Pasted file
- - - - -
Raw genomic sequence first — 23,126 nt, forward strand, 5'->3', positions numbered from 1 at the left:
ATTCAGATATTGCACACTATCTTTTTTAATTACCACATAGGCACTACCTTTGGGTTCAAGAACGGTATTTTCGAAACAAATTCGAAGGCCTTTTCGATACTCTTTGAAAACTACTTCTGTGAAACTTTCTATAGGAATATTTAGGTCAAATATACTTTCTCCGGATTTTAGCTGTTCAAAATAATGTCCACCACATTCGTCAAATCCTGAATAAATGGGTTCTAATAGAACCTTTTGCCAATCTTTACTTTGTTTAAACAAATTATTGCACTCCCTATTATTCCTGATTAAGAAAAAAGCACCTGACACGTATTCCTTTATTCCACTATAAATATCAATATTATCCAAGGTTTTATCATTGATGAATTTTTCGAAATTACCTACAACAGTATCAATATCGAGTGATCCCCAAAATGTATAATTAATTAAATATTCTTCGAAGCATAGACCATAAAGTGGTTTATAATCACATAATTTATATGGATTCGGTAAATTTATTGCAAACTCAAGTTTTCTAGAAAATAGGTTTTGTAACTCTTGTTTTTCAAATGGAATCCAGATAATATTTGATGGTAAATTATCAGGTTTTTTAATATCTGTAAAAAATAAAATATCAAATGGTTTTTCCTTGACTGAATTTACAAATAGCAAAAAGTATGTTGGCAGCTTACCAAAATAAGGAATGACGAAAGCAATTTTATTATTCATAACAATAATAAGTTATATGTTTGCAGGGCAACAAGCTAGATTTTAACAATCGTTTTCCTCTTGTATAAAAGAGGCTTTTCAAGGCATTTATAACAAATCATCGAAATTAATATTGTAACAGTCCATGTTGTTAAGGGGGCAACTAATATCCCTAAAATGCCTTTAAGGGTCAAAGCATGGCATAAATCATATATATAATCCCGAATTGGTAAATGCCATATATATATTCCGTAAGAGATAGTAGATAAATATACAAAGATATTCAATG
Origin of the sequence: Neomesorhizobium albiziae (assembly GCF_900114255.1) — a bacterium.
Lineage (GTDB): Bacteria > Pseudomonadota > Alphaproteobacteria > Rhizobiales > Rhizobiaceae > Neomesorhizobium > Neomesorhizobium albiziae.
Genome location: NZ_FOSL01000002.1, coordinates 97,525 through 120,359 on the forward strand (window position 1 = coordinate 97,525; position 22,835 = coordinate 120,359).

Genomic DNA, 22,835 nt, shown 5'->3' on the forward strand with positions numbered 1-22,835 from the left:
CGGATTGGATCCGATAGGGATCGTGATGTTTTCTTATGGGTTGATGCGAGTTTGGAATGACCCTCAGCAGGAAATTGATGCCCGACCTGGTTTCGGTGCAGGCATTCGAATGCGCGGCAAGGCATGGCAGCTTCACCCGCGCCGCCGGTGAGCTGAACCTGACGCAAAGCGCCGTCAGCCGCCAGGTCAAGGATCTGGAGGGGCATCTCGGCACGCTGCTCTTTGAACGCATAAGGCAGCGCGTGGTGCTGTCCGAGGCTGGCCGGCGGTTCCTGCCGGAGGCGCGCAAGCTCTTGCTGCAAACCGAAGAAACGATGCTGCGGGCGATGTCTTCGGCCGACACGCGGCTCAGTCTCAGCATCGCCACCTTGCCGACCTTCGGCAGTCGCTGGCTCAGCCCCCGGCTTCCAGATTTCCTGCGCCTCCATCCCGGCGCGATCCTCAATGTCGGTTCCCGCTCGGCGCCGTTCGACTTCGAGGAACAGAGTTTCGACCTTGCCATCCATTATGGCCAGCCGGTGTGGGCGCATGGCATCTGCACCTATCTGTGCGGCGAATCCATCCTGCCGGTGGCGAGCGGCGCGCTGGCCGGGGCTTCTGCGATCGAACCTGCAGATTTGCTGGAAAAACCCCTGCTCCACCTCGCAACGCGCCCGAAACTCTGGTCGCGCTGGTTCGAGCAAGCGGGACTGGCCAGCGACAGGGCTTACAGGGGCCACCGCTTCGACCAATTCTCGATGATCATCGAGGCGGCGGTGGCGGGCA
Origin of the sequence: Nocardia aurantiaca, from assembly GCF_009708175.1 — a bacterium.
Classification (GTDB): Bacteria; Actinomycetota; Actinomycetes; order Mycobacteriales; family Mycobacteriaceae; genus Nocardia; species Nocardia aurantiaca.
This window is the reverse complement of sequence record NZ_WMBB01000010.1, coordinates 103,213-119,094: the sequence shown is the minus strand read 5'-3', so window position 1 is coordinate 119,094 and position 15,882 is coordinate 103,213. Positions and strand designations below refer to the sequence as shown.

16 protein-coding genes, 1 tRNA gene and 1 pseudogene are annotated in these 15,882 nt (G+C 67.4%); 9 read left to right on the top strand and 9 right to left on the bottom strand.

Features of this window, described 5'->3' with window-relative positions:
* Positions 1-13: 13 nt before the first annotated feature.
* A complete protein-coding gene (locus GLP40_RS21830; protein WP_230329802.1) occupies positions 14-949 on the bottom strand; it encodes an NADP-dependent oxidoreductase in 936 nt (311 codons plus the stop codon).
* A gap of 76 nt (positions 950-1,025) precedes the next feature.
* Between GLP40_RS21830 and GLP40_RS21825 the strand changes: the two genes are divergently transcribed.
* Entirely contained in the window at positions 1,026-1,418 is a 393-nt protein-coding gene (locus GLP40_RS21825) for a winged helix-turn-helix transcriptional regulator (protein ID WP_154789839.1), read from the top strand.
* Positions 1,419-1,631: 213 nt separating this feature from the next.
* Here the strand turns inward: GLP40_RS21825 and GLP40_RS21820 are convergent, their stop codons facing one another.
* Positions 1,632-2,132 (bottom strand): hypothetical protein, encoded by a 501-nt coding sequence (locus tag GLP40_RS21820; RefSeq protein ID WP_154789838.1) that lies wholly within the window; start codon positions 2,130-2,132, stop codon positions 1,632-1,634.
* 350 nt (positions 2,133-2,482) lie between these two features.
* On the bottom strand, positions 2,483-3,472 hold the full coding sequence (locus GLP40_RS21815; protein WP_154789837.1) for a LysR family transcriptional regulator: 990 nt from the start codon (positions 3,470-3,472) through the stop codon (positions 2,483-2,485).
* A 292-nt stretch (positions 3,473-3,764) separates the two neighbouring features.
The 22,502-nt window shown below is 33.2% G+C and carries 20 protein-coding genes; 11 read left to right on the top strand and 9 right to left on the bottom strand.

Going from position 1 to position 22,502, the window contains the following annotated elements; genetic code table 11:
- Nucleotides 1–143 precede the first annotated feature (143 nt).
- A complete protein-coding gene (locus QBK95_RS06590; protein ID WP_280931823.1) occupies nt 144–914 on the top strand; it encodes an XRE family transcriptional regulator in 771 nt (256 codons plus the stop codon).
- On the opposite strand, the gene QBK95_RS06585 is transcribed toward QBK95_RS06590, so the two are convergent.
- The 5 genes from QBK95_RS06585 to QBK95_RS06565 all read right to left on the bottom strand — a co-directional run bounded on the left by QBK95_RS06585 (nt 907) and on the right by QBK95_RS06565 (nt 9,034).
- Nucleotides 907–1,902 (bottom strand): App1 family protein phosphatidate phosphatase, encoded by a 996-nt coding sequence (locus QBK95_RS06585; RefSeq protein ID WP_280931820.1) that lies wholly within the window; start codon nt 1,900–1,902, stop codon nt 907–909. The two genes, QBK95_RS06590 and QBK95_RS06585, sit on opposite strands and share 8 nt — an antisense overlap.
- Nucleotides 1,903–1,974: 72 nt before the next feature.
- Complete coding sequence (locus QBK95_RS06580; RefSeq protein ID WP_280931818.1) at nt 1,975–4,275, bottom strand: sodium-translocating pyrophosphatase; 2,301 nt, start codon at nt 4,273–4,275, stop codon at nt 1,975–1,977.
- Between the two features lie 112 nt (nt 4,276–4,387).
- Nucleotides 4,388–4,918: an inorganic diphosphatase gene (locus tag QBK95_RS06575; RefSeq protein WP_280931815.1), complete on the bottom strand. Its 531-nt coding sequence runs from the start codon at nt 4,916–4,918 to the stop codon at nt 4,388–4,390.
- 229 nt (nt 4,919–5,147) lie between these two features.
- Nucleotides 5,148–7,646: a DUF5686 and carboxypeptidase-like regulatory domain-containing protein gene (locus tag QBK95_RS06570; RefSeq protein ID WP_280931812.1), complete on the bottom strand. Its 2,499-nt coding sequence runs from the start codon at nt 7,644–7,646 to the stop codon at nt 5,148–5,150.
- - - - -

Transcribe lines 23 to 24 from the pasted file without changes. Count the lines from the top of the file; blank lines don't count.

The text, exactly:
* A 292-nt stretch (positions 3,473-3,764) separates the two neighbouring features.
The 22,502-nt window shown below is 33.2% G+C and carries 20 protein-coding genes; 11 read left to right on the top strand and 9 right to left on the bottom strand.